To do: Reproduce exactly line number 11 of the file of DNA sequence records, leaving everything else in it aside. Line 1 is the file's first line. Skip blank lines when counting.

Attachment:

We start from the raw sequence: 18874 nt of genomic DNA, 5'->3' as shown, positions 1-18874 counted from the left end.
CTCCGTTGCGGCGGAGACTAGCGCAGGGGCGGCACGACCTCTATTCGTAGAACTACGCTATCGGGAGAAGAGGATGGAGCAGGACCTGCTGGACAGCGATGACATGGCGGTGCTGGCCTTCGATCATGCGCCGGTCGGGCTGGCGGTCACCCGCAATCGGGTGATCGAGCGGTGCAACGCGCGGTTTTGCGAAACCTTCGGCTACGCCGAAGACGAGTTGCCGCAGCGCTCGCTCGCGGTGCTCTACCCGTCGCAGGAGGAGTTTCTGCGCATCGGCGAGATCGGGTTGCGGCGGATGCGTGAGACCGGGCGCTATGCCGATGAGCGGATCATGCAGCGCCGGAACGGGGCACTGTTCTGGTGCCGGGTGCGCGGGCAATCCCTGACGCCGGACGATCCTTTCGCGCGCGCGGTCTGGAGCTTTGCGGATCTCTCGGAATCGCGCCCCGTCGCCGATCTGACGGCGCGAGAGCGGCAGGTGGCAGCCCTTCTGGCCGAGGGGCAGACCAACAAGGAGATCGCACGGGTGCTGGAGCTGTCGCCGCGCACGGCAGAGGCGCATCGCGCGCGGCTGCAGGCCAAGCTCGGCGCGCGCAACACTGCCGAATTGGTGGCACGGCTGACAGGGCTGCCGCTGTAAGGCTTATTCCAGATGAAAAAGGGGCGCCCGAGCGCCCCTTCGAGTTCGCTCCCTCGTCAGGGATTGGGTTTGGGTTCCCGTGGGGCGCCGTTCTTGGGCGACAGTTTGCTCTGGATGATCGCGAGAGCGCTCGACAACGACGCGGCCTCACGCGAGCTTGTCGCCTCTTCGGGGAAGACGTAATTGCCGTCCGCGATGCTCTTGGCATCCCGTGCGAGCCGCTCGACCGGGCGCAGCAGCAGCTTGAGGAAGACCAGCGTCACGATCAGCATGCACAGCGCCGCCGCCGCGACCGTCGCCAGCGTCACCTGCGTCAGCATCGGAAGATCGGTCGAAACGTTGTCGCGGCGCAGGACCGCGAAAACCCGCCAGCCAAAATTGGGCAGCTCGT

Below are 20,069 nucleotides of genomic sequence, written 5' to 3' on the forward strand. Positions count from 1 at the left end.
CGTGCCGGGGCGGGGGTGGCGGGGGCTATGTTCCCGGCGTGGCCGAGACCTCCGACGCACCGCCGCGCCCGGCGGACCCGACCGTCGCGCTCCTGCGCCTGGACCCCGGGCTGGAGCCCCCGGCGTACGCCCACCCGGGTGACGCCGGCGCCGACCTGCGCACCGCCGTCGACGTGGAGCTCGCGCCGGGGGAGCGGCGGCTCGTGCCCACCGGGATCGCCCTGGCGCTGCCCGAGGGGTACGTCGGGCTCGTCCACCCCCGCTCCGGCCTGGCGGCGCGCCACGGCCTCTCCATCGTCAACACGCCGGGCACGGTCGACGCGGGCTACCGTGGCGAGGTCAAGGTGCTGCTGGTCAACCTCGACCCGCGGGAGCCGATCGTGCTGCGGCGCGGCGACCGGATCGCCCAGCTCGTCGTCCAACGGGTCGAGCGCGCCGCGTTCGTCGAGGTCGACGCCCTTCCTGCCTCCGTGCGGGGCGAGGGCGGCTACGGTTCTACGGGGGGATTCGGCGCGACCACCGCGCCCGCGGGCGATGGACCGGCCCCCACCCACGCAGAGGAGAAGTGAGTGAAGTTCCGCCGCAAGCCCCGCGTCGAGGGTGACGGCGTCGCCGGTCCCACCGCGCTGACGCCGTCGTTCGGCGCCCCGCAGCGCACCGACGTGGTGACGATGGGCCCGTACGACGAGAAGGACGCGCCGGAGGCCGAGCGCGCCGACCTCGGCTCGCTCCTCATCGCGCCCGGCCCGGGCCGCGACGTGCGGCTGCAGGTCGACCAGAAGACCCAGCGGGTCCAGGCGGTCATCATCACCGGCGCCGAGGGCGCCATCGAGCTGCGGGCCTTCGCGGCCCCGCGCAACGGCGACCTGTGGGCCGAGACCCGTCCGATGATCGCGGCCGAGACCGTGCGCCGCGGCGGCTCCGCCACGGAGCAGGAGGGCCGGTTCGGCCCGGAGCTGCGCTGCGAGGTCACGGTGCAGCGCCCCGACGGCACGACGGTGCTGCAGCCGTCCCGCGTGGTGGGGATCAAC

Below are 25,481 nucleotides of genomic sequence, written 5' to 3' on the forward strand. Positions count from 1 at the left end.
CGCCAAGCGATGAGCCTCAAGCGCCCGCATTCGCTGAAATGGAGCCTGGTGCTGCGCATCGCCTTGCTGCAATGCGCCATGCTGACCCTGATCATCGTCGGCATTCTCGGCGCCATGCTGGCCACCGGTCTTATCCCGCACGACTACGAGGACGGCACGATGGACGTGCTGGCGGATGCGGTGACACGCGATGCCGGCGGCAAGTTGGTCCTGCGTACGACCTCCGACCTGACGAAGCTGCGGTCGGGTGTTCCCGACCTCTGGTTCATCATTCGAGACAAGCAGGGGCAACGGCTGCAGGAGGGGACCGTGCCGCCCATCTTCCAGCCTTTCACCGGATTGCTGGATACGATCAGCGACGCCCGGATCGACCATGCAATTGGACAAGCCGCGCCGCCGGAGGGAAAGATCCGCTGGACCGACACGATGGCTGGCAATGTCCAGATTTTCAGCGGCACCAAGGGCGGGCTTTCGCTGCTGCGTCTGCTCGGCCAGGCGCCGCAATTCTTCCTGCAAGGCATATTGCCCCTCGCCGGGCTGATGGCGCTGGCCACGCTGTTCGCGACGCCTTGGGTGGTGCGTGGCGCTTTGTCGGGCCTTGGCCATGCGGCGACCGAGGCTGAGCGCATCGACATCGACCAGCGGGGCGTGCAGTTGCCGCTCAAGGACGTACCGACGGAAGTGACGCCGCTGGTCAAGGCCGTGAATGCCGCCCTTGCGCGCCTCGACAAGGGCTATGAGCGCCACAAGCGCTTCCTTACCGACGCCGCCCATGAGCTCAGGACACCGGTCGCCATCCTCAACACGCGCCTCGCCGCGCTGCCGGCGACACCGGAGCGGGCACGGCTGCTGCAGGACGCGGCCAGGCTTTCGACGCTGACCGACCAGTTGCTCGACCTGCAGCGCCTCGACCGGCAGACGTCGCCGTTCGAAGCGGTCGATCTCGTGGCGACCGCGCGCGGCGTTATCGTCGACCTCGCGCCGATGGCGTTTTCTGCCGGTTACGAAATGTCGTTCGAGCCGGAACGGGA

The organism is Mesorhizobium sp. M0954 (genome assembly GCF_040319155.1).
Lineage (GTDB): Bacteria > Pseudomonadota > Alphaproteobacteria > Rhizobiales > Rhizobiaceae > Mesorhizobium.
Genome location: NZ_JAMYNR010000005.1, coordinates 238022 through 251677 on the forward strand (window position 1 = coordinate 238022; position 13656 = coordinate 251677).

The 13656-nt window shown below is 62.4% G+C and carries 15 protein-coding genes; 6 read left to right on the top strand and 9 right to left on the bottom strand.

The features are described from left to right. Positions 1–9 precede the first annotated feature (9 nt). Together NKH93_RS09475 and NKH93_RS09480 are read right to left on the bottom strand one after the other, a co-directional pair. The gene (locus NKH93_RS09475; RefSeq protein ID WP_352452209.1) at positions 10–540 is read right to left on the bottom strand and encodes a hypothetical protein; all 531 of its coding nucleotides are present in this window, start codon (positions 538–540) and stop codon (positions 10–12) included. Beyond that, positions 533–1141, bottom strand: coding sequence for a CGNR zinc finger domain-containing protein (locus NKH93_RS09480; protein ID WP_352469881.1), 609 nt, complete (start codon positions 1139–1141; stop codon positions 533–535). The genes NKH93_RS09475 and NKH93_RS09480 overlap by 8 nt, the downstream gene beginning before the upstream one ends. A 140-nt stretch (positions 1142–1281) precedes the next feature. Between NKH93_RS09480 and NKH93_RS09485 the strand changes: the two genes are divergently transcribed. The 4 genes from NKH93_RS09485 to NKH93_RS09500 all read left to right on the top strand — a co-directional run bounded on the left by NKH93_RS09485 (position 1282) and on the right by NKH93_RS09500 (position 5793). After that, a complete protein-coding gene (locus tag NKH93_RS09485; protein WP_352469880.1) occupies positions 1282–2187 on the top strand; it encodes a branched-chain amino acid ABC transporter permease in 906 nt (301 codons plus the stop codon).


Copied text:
The features are described from left to right. Positions 1–9 precede the first annotated feature (9 nt). Together NKH93_RS09475 and NKH93_RS09480 are read right to left on the bottom strand one after the other, a co-directional pair. The gene (locus NKH93_RS09475; RefSeq protein ID WP_352452209.1) at positions 10–540 is read right to left on the bottom strand and encodes a hypothetical protein; all 531 of its coding nucleotides are present in this window, start codon (positions 538–540) and stop codon (positions 10–12) included. Beyond that, positions 533–1141, bottom strand: coding sequence for a CGNR zinc finger domain-containing protein (locus NKH93_RS09480; protein ID WP_352469881.1), 609 nt, complete (start codon positions 1139–1141; stop codon positions 533–535). The genes NKH93_RS09475 and NKH93_RS09480 overlap by 8 nt, the downstream gene beginning before the upstream one ends. A 140-nt stretch (positions 1142–1281) precedes the next feature. Between NKH93_RS09480 and NKH93_RS09485 the strand changes: the two genes are divergently transcribed. The 4 genes from NKH93_RS09485 to NKH93_RS09500 all read left to right on the top strand — a co-directional run bounded on the left by NKH93_RS09485 (position 1282) and on the right by NKH93_RS09500 (position 5793). After that, a complete protein-coding gene (locus tag NKH93_RS09485; protein WP_352469880.1) occupies positions 1282–2187 on the top strand; it encodes a branched-chain amino acid ABC transporter permease in 906 nt (301 codons plus the stop codon).